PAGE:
RYA is also an excellent sailing certification and we as a company respect very much what RYA has done.

This wasn't intended to be an advertisement - just wanted to set the story straight on the comments and compliments above.

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Old 13-02-2016, 13:54   #8
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Re: NauticEd or RYA?

Full disclosure, I am a very satisfied customer of "" (up through their BB skipper course). I have also been a very satisfied customer of Nautilus Sailing (through ASA103) which is 'onboard' sailing. I don't have experience with, but I would expect the same for an RYA and probably other's.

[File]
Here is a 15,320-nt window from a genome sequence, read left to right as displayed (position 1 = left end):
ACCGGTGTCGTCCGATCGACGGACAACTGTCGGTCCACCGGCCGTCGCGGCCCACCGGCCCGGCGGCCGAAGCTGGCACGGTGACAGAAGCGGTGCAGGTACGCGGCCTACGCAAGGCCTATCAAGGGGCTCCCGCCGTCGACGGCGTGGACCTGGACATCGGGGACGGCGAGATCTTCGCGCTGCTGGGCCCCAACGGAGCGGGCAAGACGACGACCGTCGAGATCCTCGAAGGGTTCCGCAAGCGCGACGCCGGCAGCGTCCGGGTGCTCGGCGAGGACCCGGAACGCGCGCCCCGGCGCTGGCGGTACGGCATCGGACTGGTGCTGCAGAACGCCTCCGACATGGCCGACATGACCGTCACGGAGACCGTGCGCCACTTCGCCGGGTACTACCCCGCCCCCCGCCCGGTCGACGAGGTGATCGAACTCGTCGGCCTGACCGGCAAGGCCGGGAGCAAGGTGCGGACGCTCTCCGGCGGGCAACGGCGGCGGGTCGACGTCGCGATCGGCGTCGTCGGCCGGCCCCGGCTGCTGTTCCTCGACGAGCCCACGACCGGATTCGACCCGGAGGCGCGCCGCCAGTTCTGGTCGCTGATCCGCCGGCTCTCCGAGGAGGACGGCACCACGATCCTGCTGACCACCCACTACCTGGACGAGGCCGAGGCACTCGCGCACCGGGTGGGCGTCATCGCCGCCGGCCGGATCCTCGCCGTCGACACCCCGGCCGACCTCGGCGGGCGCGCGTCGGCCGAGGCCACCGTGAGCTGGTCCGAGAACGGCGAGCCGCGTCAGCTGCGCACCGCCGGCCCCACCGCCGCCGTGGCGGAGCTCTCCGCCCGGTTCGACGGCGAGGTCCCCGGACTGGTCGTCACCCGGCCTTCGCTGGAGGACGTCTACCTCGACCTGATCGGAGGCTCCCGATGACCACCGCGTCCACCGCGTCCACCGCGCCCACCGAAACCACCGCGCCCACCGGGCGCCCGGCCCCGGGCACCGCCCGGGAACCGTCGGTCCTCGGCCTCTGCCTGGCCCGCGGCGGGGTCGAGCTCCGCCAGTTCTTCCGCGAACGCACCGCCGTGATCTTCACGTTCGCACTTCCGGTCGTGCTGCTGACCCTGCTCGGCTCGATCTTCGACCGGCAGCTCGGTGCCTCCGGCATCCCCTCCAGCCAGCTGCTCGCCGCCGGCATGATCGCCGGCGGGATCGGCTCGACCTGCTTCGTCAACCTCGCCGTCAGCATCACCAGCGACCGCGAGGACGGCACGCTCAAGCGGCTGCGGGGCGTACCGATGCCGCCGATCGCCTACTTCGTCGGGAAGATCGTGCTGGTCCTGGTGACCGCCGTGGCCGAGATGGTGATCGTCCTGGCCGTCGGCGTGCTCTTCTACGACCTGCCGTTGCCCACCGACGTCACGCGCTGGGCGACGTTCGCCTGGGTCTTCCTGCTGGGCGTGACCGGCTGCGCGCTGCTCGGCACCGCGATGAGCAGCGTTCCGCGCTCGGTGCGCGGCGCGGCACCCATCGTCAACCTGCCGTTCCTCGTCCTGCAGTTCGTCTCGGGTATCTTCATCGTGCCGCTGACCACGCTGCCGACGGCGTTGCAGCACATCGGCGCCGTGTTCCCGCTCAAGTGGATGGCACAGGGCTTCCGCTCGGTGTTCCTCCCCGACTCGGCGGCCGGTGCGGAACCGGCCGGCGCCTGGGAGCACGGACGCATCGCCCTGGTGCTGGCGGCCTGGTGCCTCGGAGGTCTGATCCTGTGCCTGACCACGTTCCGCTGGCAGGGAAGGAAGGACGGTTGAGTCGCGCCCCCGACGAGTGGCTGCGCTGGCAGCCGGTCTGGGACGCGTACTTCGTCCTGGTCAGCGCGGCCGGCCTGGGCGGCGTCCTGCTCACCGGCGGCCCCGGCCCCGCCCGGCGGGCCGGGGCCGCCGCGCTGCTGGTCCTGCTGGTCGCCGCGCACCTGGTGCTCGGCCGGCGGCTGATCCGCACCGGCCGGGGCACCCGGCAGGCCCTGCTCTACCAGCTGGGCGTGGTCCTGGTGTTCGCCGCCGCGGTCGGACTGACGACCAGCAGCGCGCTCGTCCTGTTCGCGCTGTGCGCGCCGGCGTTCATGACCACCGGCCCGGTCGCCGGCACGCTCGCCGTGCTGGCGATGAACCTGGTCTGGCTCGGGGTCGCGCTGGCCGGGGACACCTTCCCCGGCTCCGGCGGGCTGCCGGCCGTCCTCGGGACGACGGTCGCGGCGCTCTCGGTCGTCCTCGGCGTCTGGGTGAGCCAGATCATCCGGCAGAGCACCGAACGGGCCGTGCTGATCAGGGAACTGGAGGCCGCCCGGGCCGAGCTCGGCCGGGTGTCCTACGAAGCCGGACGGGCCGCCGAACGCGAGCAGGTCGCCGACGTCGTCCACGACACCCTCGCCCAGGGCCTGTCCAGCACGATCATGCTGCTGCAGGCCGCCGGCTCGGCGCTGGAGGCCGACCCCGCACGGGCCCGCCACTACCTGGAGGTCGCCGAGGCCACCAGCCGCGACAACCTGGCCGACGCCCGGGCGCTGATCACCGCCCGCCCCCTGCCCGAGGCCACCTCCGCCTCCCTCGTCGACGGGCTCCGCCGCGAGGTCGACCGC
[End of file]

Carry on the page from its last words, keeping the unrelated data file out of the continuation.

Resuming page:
The point is the distinct difference between the two approaches, regardless of which agency & presenter. The on-line, web based course is obviously an academic approach - the study material, by it's nature, is "book learning", but there sure is plenty of sailing education content that deserves deep study (let me work out that COG thing again, the current was doing what...).

The other, of course, is "come aboard and let's get sailing, with the "lesson plan" is more of a learn by doing, even though it is still a prescribed content that must be mastered. Obviously, a hands on experience is mandatory - however it is obtained. Of course, many sailors learning this way exclusively. Now is seems like most schools are offering both options, great.

So I wanted to compliment the outstanding job that, IMHO, NauticEd has done with their use of the web "technology", e.g. web based multi-media capabilities, into the effective lesson development. Again, full disclosure, I'm not only a happy customer, but a history of engineering training program development, I'm in a position to compliment their effective use of the medium.